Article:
“It’s hard to be a Jewish poet,” Yehoshua November wrote in his first collection of poetry, God’s Optimism, published in 2010. Indeed, it must be difficult to juggle November’s identities as a Lubavitch Hasid, a family man, a poet, and a professor. In that poem, November explores some of the challenges inherent in writing religious poetry. These include the fear of confusing readers who are unaccustomed to encountering sincere expressions of Orthodox Judaism in verse, the problem of writing about forbidden or impure material, and the anxiety of trying to create new poems “when there is already the one great book.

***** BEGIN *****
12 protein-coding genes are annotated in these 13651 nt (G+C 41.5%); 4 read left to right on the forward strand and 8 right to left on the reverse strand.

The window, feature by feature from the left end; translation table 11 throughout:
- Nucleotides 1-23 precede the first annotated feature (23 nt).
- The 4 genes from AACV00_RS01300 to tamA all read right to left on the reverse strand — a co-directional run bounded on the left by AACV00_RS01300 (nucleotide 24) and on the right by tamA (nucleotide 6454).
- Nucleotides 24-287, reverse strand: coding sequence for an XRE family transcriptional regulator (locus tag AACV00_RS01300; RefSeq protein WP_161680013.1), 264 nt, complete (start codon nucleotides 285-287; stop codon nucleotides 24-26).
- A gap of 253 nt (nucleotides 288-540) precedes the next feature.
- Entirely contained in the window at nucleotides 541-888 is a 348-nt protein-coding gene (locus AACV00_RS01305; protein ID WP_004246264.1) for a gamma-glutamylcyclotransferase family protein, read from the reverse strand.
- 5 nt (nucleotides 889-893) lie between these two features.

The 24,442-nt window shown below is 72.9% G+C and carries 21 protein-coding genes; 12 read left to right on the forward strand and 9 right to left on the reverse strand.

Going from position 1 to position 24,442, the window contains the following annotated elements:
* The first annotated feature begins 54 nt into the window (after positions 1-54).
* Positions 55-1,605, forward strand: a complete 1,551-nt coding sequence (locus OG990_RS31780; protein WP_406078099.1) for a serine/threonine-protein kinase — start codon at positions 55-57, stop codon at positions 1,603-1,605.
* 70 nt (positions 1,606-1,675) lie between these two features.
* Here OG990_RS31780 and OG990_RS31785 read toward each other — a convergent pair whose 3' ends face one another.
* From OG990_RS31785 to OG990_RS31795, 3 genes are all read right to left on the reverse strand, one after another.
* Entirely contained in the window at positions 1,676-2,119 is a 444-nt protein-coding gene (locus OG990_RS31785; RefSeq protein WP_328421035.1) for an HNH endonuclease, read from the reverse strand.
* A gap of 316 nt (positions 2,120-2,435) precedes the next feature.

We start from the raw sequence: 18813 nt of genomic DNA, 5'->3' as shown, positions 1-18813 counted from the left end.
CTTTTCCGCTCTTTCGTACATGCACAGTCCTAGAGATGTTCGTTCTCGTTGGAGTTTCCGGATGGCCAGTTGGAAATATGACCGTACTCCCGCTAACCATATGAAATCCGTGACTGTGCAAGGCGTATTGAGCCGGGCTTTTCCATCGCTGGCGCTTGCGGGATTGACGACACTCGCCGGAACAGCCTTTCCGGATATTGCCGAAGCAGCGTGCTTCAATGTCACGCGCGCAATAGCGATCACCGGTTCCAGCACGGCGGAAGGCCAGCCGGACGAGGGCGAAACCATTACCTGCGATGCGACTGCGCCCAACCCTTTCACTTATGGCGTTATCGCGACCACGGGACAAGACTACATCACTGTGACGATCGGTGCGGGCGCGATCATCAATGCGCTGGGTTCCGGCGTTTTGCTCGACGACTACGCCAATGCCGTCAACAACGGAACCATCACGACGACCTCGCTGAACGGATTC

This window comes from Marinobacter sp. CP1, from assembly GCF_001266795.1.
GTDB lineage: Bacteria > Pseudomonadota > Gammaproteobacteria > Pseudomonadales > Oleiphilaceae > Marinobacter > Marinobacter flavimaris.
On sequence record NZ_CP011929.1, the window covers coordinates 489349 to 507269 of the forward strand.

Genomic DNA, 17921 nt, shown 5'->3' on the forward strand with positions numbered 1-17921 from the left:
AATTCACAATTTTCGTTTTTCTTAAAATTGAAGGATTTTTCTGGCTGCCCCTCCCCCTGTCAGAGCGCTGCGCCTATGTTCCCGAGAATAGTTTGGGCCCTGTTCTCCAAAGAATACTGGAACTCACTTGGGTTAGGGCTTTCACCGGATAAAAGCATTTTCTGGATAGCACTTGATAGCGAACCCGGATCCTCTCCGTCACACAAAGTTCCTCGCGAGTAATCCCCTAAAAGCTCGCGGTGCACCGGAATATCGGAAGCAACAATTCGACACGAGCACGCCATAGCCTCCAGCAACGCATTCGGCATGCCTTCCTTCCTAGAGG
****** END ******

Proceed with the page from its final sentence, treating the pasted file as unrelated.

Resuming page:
In his new collection, however, it turns out that the difficulties of being a Jewish poet do not primarily flow from being either Jewish or a poet but from the underlying difficulties of life itself.”
For my full review of November’s wonderful new poetry collection, Two Worlds Exist, please see the Spring 2017 issue of the Jewish Review of Books.